The Real Time Canine II

After spending 2 years writing the Real Time Canine, the adventure continues with The Real Time Canine II. Read along as I look for just the right puppy to continue the experience. After false starts with Tim and Jed, I am currently training young Tam, and Spot, which are both off to a strong start. Please visit the RTC II to read about training sessions as they occur.

Monday, July 13, 2009

The other side of the story

Picture and related article from MSNBC

This mare was found abandoned in Nevada. The wound you see is from her brand being cut out so that the owner could not be identified. A livestock brand is registered with the state department of agriculture, and is traceable in the same manner as a driver's license. On the ranch where I lived, when a steer died, we were asked to cut out the brand and show the owner to prove that we didn't steal and sell it. It was, of course, done after death, and I can tell you it is not an easy thing to accomplish. Imagine cutting out a tattoo.

When I was a kid, there was a man in my area who bought "killers." As a last resort, if you needed money, or for whatever reason, you wanted to rid yourself of your horse, you could call him, he would send a trailer, and pay you by the pound. Easy money, quick and convenient. I sold a few horses to Slim as a last resort and a couple of times I traded with him as well. He freeze-branded every horse he bought with a small heart shape on their left shoulder, and many times, instead of shipping the horses to a Texas processing plant, he would re-sell them. Over the years I have seen that heart brand on horses all over the place including family homes, the show ring and even once at the very exclusive Del Mar Polo Club.

In 2006 the American Horse Slaughter Prevention Act was passed making it illegal to kill horses in the US and the business of buying "killers" was effectively stopped. The new law was highly touted by animal rights organizations and, in fact, brought about as a result of their actions. Now with the onset of desparate financial circumstances for many horse owners, they are turning to abandonment in record numbers, and states are seeing it sharply on the rise. Why not just sell your horse? Just like dogs, there are more horses than there are willing owners. Why not just give it away? You have to feed it while you are finding a home, homes can't always be found, and many simply can no longer afford it. Why not take it to a livestock auction? Many owners have no way to get their horse to an auction and the market is so flooded with prices so depressed that you can easily end up owing the auction for transport and stabling even after the sale. Isn't abandonment better than death? Abandoned horses that have been fed and watered all their lives can no more fend for themselves out roaming around than you or I, so they end up starving to death, or worse.

I lay this mare's torture at the feet of animal right's activists, PETA and HSUS that, once again, mettled in things they knew nothing about to the detriment of animals. It's not always as simple as "stop the slaughter of horses," and self righteous organizations like them would never consider consulting with professionals who deal with their cause du jour on a daily basis. They beat their drum, solicit millions, pay lobbyists and attorneys salacious sums of money, win their battle and escalate the war in some previously unforeseen direction that isn't good for any one.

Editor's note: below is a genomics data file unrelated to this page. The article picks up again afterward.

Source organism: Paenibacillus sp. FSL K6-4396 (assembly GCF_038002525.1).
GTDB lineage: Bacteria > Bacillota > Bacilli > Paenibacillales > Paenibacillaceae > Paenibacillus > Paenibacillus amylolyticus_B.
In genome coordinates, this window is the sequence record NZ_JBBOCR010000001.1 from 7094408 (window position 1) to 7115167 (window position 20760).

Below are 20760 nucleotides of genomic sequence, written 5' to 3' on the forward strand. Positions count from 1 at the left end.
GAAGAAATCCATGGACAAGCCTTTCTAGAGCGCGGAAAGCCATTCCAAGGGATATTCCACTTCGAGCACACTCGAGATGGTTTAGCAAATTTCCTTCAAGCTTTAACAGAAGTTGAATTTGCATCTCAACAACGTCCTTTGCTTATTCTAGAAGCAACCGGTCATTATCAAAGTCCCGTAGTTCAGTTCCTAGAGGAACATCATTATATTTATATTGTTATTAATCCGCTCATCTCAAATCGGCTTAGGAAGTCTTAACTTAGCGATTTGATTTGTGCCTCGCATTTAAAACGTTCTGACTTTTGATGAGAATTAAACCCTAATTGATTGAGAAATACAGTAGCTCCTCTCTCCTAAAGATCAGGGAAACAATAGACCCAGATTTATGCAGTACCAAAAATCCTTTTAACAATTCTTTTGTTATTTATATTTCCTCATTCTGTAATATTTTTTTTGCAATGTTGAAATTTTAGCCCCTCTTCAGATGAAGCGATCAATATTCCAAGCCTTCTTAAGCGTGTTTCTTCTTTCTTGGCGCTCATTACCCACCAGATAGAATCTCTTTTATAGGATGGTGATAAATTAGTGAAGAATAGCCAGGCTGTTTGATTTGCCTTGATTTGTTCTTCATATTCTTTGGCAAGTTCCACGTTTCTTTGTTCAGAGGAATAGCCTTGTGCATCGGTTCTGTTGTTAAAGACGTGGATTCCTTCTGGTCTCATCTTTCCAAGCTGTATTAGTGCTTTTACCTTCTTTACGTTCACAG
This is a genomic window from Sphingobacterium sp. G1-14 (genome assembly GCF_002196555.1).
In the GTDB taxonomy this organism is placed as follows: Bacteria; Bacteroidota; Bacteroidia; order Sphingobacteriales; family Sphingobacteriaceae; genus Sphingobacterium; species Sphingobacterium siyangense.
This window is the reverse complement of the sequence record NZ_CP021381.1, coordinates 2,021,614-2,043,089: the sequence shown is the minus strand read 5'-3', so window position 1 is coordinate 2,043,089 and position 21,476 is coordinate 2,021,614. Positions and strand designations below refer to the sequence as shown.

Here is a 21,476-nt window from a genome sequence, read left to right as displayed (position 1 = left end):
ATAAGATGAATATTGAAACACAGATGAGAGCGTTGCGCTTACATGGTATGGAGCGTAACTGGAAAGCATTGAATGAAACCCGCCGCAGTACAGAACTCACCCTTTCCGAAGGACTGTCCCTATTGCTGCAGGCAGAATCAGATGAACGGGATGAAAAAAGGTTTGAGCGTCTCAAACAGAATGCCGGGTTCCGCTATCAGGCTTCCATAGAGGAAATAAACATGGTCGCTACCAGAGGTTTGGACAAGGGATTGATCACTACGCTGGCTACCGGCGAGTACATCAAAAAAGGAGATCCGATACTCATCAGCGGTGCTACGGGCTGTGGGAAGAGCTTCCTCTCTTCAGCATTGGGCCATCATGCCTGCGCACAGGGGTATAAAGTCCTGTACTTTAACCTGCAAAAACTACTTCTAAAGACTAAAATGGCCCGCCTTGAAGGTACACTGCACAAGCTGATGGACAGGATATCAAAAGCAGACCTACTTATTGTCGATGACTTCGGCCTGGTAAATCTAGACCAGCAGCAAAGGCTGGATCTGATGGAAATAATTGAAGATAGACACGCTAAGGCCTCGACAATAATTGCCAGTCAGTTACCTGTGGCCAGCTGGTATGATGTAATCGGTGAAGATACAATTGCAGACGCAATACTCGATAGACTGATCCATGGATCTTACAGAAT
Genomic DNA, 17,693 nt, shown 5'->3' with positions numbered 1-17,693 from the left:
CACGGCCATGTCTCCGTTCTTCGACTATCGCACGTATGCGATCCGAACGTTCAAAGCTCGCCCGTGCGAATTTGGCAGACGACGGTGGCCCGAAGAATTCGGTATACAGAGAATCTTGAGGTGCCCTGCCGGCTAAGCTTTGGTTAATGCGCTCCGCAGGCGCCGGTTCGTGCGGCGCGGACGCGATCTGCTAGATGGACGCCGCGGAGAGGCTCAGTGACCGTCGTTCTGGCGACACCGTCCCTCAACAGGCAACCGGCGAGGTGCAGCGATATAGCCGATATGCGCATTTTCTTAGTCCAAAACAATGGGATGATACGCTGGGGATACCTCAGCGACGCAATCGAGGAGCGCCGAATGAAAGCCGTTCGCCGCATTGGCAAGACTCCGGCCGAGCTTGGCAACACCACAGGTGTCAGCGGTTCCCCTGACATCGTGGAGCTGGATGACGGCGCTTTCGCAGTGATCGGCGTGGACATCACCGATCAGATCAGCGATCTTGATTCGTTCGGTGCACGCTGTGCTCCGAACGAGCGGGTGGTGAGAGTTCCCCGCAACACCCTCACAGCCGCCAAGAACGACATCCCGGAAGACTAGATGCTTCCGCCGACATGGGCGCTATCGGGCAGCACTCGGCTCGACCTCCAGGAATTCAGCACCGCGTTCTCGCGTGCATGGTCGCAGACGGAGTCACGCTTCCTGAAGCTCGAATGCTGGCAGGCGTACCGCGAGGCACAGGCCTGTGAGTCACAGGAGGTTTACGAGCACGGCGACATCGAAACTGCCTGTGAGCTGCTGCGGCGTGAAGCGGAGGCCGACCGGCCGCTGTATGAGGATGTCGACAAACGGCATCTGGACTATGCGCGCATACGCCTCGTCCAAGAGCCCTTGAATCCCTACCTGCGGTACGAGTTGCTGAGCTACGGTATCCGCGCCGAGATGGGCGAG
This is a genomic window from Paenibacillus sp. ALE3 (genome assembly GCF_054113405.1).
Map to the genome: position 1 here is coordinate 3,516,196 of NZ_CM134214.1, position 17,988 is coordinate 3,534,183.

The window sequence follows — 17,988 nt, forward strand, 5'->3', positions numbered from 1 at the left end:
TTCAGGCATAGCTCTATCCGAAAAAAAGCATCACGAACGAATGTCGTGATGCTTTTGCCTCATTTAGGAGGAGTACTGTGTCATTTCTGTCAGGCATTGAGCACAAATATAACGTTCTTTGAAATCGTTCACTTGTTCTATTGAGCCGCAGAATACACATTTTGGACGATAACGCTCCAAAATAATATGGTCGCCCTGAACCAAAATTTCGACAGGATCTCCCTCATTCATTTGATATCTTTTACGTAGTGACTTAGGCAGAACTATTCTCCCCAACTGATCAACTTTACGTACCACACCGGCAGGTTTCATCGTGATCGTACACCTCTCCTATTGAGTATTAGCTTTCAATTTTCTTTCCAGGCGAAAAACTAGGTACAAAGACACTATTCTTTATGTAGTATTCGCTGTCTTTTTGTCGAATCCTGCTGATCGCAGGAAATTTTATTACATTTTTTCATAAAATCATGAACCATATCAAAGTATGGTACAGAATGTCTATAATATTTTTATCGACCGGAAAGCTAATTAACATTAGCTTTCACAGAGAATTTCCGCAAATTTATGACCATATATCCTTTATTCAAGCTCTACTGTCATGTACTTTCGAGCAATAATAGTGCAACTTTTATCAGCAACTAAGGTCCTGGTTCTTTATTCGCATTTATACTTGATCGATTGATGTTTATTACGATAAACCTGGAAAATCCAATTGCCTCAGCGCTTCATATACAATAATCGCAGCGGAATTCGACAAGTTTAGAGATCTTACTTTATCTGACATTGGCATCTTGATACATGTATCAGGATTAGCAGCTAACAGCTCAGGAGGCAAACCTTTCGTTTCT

Slaughter is not my preferred method for disposing unwanted animals, horses included. Until we can keep them out of the hands of stupid and/or desparate owners, however, I see humane processing as a reasonable alternative to torturing and abandoning them to their death in a small mining town in Nevada.


  1. I agree, I also lay the blame at the feet of PETA and other organizations like them.

  2. This poor mare. I hope she gets an owner that appreciates her.

    A third side to the anti-slaughter story. The chronically lame that cannot be helped medically. The ones that cannot be made comfortable anymore.

    see, there are many many places you cannot bury a large carcass. There are NOT many places that you can incinerate them (and imagine the's $150 or better for a large dog, a horse is 10X that). Who has $1500 to do that? And once euth solution is in the animal...the carcass is no longer available for rendering. So you either have a large animal you cannot make comfortable, or you have a large carcass you cannot render or bury.

    now what?

    and eliminating slaughter has not cured the problem, it moves it somewhere else. It moves the problem out of US jurisdiction where we have no control over how the rendering happens and it is further for the animals to travel before death.

    I repeat, it is no solution.

    We all know the solution.....breed fewer horses and we all know that will not happen any time soon either. It also does not address the issue TODAY.

    *spits bad taste out of mouth*

    I know the only way my mare will ever be bred is if *I* want to keep the foal...and I also know that it is both cheaper and easier to buy what I want than to raise it.

  3. Amen, Holly. You are right on all counts imo.